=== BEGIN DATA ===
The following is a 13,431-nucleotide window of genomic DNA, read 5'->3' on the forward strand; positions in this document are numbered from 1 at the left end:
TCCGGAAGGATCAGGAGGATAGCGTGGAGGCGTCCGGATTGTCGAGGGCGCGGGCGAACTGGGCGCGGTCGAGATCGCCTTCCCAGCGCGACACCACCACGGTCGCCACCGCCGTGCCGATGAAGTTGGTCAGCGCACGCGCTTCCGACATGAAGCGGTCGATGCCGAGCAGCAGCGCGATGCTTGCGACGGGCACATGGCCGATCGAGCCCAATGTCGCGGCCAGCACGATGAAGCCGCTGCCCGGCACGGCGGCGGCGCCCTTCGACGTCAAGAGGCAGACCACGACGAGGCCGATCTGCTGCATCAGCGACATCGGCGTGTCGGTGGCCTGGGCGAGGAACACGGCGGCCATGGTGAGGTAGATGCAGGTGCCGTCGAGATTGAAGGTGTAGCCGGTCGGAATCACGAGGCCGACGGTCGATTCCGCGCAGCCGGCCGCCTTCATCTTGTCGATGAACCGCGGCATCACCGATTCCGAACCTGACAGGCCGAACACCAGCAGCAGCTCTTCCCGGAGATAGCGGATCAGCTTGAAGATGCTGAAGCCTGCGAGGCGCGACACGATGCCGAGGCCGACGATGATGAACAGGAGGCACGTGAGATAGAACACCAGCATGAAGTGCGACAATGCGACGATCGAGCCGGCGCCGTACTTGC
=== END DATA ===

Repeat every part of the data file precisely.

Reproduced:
The following is a 13,431-nucleotide window of genomic DNA, read 5'->3' on the forward strand; positions in this document are numbered from 1 at the left end:
TCCGGAAGGATCAGGAGGATAGCGTGGAGGCGTCCGGATTGTCGAGGGCGCGGGCGAACTGGGCGCGGTCGAGATCGCCTTCCCAGCGCGACACCACCACGGTCGCCACCGCCGTGCCGATGAAGTTGGTCAGCGCACGCGCTTCCGACATGAAGCGGTCGATGCCGAGCAGCAGCGCGATGCTTGCGACGGGCACATGGCCGATCGAGCCCAATGTCGCGGCCAGCACGATGAAGCCGCTGCCCGGCACGGCGGCGGCGCCCTTCGACGTCAAGAGGCAGACCACGACGAGGCCGATCTGCTGCATCAGCGACATCGGCGTGTCGGTGGCCTGGGCGAGGAACACGGCGGCCATGGTGAGGTAGATGCAGGTGCCGTCGAGATTGAAGGTGTAGCCGGTCGGAATCACGAGGCCGACGGTCGATTCCGCGCAGCCGGCCGCCTTCATCTTGTCGATGAACCGCGGCATCACCGATTCCGAACCTGACAGGCCGAACACCAGCAGCAGCTCTTCCCGGAGATAGCGGATCAGCTTGAAGATGCTGAAGCCTGCGAGGCGCGACACGATGCCGAGGCCGACGATGATGAACAGGAGGCACGTGAGATAGAACACCAGCATGAAGTGCGACAATGCGACGATCGAGCCGGCGCCGTACTTGC